jen garcia on April 10, 2009:

Our group went to a cemetery early last night, that we have been to before. There were no signs posted for hours or tresspassing , gates are open all night. A security guard drove past us but said nothing even though it was getting dark. we were about 30 minutes in , taking pics, evp, etc. when two security guards pulled up and blocked our vehicles. One security guard ( the one who had driven past us earlier ) called us to come over to him and i was the first to head over. As i came about 20 feet from him, he pulled out a 9mm gun! A few seconds later, he put it away. When we got to him he said we were not allowed to be there, Day or Night! We said there were no signs posted, he said that he was the sign. He made us hand over our ID's and they took our info. then handed our ID's back and waited till we left. At least the night wasn't a total bust, I did get a few evp's and we all went to coco's for dinner! = ) So, Even if there are no signs posted, please be careful....

kabbalah1818@yahoo.com on March 23, 2009:


Thanks for getting the good advice out there!!

Best Regards,

Pamela J.

Veronica from NY on December 21, 2007:

Great advice, especially with dealing with the police. Smart to just behave yourself and go if they say to.

I was just thinking about you: I watched the rerun of Paranormal State last night on A&E.

Hey, thanks for the nod to me on the newsletter, I really appreciate it!

Brandy Owens from Wherever life takes me on December 17, 2007:

Wow, that's pretty awesome. I've only once gotten anything on EVP (though I don't try very often), and that was a woman singing. There was, needless to say, no woman that could be seen. :)

I've been into the paranormal for about as long as I can remember as well. There were things that happened when I was an infant and a small child that my mom's told me about (such as following something with my eyes and continuing to ask, "What's that?" and pictures and such) and just a general acknowledgement, though there was a time back when I was around 11 that I denied it. XD Most of my experience is because I'm what people have referred to as a "magnet" (something about me seems to attract the paranormal, though I have no idea what), and I don't think I've ever lived anywhere that didn't have some activity.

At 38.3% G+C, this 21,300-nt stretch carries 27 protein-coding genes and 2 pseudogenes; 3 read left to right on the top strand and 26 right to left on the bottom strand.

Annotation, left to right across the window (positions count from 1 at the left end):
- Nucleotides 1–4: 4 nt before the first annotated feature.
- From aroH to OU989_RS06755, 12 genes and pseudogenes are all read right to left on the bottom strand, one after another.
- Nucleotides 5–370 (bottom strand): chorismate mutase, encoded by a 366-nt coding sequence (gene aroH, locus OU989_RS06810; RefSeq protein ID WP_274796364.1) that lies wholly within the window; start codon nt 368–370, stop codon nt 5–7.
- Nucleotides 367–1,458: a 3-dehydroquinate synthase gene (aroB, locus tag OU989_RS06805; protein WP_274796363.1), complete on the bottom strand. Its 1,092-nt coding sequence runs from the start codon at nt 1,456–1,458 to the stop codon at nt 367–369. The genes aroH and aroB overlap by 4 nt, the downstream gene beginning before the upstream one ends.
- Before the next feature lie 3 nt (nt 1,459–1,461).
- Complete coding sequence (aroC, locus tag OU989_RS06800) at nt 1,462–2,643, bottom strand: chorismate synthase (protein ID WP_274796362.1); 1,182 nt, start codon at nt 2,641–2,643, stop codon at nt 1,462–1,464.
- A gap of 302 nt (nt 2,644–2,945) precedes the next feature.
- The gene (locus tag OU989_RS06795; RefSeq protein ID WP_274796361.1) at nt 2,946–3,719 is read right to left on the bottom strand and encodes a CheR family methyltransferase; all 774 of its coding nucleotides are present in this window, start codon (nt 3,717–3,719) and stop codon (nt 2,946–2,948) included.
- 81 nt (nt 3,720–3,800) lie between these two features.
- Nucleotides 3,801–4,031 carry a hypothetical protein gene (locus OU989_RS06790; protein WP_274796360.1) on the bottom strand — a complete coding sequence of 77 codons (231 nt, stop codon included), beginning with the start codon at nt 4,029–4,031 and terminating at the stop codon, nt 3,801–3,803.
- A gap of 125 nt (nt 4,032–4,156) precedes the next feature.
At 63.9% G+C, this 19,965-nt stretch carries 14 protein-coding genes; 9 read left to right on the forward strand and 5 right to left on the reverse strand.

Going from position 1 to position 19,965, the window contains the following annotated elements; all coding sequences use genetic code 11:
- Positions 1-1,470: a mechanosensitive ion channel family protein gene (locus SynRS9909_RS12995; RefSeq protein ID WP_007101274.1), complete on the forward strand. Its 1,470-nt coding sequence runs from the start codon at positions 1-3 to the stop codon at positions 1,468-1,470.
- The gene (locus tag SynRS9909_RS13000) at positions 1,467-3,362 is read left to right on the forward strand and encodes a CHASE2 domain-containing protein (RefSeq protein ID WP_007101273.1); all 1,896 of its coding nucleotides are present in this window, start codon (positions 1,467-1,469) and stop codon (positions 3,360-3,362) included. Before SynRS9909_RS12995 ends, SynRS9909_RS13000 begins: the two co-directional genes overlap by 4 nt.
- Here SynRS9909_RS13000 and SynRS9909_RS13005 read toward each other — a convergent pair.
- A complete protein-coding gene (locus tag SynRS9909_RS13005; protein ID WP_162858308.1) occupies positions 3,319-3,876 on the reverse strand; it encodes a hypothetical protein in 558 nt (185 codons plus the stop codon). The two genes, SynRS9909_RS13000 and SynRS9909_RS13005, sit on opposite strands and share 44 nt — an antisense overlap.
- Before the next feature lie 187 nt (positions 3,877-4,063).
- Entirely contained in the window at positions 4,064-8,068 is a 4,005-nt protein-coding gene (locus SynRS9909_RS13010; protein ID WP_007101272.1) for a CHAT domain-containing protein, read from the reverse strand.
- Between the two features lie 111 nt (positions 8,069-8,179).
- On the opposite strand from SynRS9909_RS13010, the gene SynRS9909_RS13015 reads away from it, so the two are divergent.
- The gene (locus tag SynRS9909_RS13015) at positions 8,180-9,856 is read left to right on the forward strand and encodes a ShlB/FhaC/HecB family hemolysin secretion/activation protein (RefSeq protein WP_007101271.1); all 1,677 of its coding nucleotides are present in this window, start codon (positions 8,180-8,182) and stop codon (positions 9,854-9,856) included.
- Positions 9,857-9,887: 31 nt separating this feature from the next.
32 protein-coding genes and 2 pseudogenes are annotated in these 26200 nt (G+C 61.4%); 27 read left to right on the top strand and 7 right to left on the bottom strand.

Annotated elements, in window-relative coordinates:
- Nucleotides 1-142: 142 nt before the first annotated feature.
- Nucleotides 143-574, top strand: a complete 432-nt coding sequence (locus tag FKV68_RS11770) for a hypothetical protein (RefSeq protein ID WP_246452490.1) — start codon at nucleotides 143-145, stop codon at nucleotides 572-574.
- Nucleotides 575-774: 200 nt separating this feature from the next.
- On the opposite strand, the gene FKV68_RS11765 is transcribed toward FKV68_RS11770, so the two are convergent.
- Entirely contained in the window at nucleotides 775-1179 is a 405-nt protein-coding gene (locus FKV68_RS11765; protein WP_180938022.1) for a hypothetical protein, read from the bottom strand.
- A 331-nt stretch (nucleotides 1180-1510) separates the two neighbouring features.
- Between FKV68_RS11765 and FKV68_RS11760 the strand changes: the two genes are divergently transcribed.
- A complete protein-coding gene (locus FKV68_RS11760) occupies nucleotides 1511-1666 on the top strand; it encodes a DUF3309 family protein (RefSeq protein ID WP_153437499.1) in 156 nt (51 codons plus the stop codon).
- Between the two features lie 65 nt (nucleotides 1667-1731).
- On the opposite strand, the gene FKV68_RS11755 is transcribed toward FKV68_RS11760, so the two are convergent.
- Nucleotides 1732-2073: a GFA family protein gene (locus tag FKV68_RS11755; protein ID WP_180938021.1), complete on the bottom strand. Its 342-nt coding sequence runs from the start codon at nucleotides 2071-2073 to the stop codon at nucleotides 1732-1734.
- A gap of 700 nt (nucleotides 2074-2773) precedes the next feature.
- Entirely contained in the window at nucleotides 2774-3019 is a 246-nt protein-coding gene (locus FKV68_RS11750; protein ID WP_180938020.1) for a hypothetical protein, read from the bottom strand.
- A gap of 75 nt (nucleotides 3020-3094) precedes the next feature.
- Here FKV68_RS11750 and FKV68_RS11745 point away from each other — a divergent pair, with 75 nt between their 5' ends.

I'm interested in paranormal investigation but don't have the means... yet. :)

I agree. You also seem very level-headed, which is definitely good. There are too many crazies when it comes to the paranormal and other matters of the occult. :)

becauseilive (author) from N.J. on December 16, 2007:

Hey Brandy -- Thank you so much for the positive comments you've been leaving. Most people who are into ghost hunting are kind of freaky, so it's nice to encounter someone level headed for once :) God, I've been into the paranormal for as long as I can remember. My mother is incredibly open-minded so even as a child she was always telling me stories and theories, we used to explore old cemeteries when I was as young as five. Then in 2003, her and my younger sister were at my mom's friend Eva's house taking pics and messing around with a tape recorder b/c since her son was born, Eva was constantly feeling sensitive to a presence in her bedroom in the attic. The baby was maybe 3 months old at this point, and my sister was showing him the tape recorder to entertain him and she said to Alex, "Say something...say something...say 'hello'...say 'hello'" etc. and when they reviewed the tape later, not expecting anything to be there, a child's voice comes through clear as day and says, "Hello." I guess it goes without saying that it wasn't 3-month old Alex who said it. My mom was hooked after that, but I wanted to experience this EVP phenomenon for myself, so we started going to old graveyards in our town and BAM! one EVP after another, after another, after another. We haven't stopped ghost hunting because we haven't stopped collecting evidence. Nearly every time we got out we get something substantial.

We actually have a website full of our EVPs if you're interested -- http://www.bluemoonghosthunters.com

What about you? Are you into the paranormal? How did you get started?

Brandy Owens from Wherever life takes me on December 11, 2007:

These are some great tips, and completely true. It's pretty cool to read something by someone who obviously knows what they're talking about in this field; if you don't mind me asking, how long have you been into the paranormal and investigating it? :)

robinmorrow from Liberty Lake on August 28, 2007:

Thanks for the great tips. A friend of mine was actually stopped for entering a cemetery in the middle of the day. All she was doing there was taking digital images in hopes of capturing a spirit image. Because the cemetery was NOT on private land, she had a total right to be there, but the cemetery guard really bullied her into leaving. It's really important for people to know their rights - - and equally important (IMHO) for people to know which battle isn't worty fighting!